5. “By comparison, Long Hill and Mountain Lakes, where Mucci was superintendent from 2011 to 2019, are much smaller and more homogenous districts. White youths account for three-quarters of the student population in both places, according to the same survey.” This will be a challenge for someone with her background.

  6. Thank you, Bill Needham. Exactly what I have been saying. MHS has been dropping in ranking yearly. USNews 2021 has MHS ranked 143rd in NJ with a Graduation Rate Ranking (The proportion of entering ninth graders who graduated four academic years later) of 354/406. Absolutely unacceptable. MHS continues to lose students to private schools. All of this impact’s quality of education, quality of teachers willing to work at MHS, property values and graduates’ ability to be accepted at more selective universities.

  7. Hopefully a fresh perspective will address the very serious issues plaguing the District.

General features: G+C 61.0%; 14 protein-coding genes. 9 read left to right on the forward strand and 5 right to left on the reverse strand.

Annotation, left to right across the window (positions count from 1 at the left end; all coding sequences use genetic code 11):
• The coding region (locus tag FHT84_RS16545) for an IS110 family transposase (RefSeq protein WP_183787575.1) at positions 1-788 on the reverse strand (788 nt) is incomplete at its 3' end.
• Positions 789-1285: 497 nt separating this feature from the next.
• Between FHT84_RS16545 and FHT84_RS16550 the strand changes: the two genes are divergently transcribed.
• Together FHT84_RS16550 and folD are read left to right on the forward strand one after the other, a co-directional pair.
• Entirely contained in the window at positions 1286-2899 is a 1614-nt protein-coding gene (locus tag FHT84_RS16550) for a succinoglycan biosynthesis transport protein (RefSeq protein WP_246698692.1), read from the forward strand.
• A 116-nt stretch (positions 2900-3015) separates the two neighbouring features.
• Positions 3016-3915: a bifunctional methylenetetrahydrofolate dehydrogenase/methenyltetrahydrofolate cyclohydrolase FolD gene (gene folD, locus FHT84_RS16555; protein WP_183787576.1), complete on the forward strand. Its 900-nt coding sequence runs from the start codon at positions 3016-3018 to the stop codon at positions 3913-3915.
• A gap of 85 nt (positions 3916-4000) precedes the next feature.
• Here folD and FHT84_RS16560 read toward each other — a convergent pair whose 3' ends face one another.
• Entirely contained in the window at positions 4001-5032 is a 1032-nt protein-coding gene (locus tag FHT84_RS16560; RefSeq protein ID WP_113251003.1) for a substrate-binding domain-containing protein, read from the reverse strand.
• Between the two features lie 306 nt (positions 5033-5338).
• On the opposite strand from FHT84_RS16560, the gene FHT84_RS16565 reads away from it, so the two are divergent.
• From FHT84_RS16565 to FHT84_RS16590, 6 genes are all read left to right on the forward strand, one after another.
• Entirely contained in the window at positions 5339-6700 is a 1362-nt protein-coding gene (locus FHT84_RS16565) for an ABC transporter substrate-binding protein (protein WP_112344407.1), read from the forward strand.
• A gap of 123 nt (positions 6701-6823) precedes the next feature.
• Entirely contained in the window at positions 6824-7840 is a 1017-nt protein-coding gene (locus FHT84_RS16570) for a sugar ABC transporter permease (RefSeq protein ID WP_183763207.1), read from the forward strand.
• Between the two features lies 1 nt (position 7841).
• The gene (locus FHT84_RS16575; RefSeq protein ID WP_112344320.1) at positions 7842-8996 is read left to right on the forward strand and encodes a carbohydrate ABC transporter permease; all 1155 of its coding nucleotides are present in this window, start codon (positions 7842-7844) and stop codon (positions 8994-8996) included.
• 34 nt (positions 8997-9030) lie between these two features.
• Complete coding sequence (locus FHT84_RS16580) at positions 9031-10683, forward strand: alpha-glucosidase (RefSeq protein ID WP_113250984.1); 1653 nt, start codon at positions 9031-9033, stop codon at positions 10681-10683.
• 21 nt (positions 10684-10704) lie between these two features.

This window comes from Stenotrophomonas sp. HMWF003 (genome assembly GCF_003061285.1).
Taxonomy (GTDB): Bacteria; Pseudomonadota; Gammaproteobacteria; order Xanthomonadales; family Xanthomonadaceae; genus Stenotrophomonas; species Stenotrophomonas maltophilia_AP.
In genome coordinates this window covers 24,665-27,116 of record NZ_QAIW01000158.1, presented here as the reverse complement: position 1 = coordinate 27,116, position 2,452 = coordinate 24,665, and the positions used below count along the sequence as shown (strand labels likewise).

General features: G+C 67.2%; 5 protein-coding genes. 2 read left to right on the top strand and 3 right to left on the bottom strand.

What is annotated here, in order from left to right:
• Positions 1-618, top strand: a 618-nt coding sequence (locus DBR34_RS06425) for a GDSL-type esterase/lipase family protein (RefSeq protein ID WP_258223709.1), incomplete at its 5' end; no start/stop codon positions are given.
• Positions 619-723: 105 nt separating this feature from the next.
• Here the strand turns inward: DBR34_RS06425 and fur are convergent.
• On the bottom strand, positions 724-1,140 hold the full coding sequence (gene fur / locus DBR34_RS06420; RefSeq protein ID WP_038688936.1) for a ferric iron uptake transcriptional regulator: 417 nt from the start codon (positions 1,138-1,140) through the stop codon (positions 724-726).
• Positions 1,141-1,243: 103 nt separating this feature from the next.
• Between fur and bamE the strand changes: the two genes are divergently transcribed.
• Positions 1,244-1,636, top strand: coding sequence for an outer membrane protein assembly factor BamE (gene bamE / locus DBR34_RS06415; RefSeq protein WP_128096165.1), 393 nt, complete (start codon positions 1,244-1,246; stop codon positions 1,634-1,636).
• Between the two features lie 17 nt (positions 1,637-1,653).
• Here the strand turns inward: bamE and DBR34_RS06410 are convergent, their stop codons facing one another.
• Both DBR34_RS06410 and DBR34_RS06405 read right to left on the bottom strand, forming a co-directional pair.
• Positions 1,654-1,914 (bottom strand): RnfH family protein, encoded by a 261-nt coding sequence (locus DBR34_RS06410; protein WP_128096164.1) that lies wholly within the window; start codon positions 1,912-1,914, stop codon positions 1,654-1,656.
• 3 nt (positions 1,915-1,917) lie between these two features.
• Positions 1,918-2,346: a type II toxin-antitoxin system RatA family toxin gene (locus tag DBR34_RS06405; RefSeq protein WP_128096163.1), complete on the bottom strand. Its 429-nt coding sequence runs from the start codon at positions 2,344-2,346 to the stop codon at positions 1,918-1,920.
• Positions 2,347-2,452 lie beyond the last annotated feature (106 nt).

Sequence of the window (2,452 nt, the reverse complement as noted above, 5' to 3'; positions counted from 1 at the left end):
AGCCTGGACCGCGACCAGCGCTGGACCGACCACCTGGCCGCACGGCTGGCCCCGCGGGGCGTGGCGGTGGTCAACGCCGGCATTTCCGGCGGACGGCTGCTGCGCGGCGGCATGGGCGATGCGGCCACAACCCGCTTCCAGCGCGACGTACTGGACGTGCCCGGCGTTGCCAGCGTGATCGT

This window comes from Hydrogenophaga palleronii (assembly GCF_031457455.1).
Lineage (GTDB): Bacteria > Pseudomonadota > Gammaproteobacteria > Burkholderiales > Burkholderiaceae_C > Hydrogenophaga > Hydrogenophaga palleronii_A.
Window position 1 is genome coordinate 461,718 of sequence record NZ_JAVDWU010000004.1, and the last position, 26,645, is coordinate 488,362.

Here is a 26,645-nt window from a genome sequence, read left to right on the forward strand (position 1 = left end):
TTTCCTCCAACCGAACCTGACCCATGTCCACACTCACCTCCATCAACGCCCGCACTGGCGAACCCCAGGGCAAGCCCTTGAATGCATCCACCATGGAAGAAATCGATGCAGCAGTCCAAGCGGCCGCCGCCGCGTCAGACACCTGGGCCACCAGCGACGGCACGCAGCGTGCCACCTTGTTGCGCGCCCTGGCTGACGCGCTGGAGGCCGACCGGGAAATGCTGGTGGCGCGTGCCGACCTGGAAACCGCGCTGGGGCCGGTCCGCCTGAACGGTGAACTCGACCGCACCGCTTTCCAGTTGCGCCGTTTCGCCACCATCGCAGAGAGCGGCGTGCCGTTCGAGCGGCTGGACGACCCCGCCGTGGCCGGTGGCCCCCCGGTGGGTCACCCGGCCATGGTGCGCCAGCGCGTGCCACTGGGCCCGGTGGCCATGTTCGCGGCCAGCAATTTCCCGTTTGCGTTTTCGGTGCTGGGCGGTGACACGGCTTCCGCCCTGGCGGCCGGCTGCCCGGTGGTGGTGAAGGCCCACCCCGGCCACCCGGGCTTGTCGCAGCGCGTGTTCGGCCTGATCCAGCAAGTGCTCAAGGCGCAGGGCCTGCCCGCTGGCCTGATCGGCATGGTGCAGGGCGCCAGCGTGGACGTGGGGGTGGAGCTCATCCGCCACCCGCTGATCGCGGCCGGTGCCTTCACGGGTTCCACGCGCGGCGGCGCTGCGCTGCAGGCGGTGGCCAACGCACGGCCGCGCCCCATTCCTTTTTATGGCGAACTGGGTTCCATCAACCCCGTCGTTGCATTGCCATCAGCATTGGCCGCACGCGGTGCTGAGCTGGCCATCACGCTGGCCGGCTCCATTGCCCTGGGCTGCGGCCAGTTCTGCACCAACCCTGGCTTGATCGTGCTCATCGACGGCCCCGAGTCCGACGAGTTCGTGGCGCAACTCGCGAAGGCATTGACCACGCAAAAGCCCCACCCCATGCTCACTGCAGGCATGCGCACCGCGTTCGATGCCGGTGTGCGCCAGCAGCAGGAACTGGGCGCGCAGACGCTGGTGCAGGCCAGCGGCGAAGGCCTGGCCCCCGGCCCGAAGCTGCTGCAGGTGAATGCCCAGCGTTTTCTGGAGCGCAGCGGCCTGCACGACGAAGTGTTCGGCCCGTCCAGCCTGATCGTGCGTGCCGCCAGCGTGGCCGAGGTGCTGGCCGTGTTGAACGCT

At Frelinghuysen Middle School, 49% of students need strong support in math and science;
    31% fall into that category for English language arts.

    At Morristown High School, approximately 50% of students require strong support in science and math, while 25% of them need strong help with English language arts. 80% of students failed Algebra 1

    MHS fell below the top 50 high schools in NJ designation to 117th
    All this with an ever growing budget that has ballooned to 130million+ annually. Costing the Morris township residents more $$ than ever before.

    We need to elect people that understand these problems and how to effectively address and change the current trends. That is why I am supporting Candidate Dawn Teresa Parkot For Morris School District Board of Education on Nov 8th.

  8. If we’re all equal why is it a big deal that’s she’s the first woman superintendent? She could be an earthworm as long as she’s the most qualified she should be hired.

    Let’s hope the decision to hire her was based on merit and her qualifications and not because we needed to check a box.

  9. Glad to hear. Now maybe Ms. Mucci will focus on improving Morristown High School’s state ranking, which continues to drop annually to its current disappointing 2021 ranking of 143 according to US News. This affects our students’ education, property values and ability to get accepted to better universities.